Monty - Sportive Cyclist
Monty is an enthusiastic road cyclist with only moderate talent. He started Sportive Cyclist in 2013 to record the journey to his first 100 mile ride, the RideLondon 100. Over time the blog has expanded to include training advice, gear reviews and road cycling tales, all from the perspective of a not-very-fit MAMIL. Since you're here, Monty would also like you to check out his YouTube channel and subscribe to receive email updates. Also, Monty really needs to stop referring to himself in the third person.
Cycling leg warmers versus tights

Leg Warmers vs Tights: Mont’s Guide For Road Cyclists With Chilly Knees

A few years ago, I had something of a revelation. It involved skin-tight black stockings. Or ‘leg warmers’ as they seem to be called in cyclo-world.

Now I feel compelled to share my epiphany in the form of a blog post comparing said leg warmers with tights, and discussing which is (are?) best for road cycling.

Like all good epiphanies, this story starts with e-commerce. Whilst perusing the Wiggle site (other online cycling retailers are available), I saw that a pair of leg warmers made by GripGrab were available in the sale. So I plunged. And I also bought a pair of leg warmers.

And now, after using leg warmers for, ooh getting on for nearly four years, I feel somewhat qualified to write about them. Please to enjoy my words. 

Read moreLeg Warmers vs Tights: Mont’s Guide For Road Cyclists With Chilly Knees

Do You Wear Cycling Tights Over Or Under Shorts

Do You Wear Cycling Tights Over Or Under Shorts?

Look, the short (ha!) answer is that you should ALWAYS wear cycling tights OVER the top of cycling shorts.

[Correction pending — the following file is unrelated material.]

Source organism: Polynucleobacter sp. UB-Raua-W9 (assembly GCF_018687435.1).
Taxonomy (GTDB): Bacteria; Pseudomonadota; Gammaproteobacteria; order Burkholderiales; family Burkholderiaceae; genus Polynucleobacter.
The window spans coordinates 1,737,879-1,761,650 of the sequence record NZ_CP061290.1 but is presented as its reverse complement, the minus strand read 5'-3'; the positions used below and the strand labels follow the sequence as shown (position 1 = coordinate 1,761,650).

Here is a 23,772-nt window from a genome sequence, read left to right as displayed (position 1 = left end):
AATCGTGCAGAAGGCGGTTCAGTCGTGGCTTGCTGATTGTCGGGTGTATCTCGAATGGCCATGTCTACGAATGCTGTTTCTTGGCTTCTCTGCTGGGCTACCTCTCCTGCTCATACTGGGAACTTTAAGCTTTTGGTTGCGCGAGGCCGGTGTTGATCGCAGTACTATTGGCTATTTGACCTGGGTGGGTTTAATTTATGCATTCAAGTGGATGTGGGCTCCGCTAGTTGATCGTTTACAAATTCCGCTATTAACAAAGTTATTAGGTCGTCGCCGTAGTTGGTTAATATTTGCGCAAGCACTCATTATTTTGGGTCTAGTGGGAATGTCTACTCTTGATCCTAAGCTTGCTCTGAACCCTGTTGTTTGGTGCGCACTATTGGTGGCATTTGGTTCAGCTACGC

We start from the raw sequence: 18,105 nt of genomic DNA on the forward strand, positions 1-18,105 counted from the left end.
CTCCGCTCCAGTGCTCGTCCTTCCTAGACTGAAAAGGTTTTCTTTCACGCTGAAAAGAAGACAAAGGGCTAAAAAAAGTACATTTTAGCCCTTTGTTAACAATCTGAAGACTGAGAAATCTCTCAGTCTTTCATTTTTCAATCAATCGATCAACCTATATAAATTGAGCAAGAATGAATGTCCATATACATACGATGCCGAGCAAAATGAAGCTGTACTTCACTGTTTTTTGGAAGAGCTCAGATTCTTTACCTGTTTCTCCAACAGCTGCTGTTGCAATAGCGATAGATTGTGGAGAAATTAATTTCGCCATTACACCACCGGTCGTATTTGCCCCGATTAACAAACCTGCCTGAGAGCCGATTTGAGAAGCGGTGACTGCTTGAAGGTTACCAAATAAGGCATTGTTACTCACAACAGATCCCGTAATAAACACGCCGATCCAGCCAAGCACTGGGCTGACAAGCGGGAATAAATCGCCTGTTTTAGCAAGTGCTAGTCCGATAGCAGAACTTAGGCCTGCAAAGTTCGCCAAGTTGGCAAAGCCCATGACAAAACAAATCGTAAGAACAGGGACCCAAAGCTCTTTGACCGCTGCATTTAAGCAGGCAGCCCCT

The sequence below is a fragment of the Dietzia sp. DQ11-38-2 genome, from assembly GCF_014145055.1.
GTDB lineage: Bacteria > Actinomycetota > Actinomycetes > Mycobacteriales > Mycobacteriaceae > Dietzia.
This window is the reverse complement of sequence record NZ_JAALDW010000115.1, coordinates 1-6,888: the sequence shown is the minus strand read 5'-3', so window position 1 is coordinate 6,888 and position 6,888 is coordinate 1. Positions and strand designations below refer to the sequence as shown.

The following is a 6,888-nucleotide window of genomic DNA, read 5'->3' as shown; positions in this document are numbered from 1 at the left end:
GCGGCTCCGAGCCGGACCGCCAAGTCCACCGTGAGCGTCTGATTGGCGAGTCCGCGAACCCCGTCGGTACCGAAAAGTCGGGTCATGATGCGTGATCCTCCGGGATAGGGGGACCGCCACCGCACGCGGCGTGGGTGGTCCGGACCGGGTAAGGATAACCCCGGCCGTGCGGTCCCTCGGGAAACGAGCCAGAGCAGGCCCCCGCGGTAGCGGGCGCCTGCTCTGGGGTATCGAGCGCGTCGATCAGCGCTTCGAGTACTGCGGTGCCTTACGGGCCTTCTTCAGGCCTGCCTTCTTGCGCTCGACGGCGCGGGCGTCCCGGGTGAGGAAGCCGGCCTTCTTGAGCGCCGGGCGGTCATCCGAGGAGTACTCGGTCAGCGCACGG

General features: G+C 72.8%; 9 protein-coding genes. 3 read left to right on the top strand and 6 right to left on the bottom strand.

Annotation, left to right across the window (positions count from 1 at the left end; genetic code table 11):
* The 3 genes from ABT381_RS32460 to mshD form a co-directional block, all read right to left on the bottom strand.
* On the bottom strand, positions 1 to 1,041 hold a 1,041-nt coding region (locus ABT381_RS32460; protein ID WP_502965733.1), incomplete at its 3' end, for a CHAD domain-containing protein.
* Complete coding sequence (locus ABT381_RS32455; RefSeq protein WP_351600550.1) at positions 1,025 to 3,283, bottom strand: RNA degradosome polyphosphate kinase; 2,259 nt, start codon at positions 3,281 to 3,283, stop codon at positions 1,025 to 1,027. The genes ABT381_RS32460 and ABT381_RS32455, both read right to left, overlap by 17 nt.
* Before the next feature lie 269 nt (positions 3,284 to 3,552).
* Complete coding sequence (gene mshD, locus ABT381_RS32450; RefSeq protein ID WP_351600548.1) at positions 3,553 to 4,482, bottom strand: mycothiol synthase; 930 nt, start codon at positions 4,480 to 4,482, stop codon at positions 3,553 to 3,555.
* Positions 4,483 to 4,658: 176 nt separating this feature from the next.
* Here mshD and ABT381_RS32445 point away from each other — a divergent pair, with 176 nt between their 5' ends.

The reason being: the vast majority of cycling shorts have a foam pad (also known as a chamois or a chammy) positioned directly under your, er, ‘undercarriage’.

The pad is there to provide protection and comfort as you sit on the saddle, spin your legs, look moody in expensive sunglasses, or whatever else it is that you do on the bike.

The pad is designed to be located directly against your skin.

Read moreDo You Wear Cycling Tights Over Or Under Shorts?

Trek Domane Road Bike Rebuild

How To Overhaul A Road Bike

This post is mainly going to comprise a series of videos that I produced over the course of 2020, showing how I stripped down my Trek Domane 4.3 road bike to a bare frame and then rebuilt it.

The main issue, at least initially, was the lower headset bearing being totally shot. It turns out you shouldn’t ignore the rusty brown liquid dripping down your forks each time you give the bike a rinse off.

As I delved deeper, I realised that one of the bottom bracket bearings was seized.

And I already knew that a large part of the cabling and drivetrain would need replacing.

So here are all the videos in order.

Read moreHow To Overhaul A Road Bike

Garmin Edge 530 vs Edge 830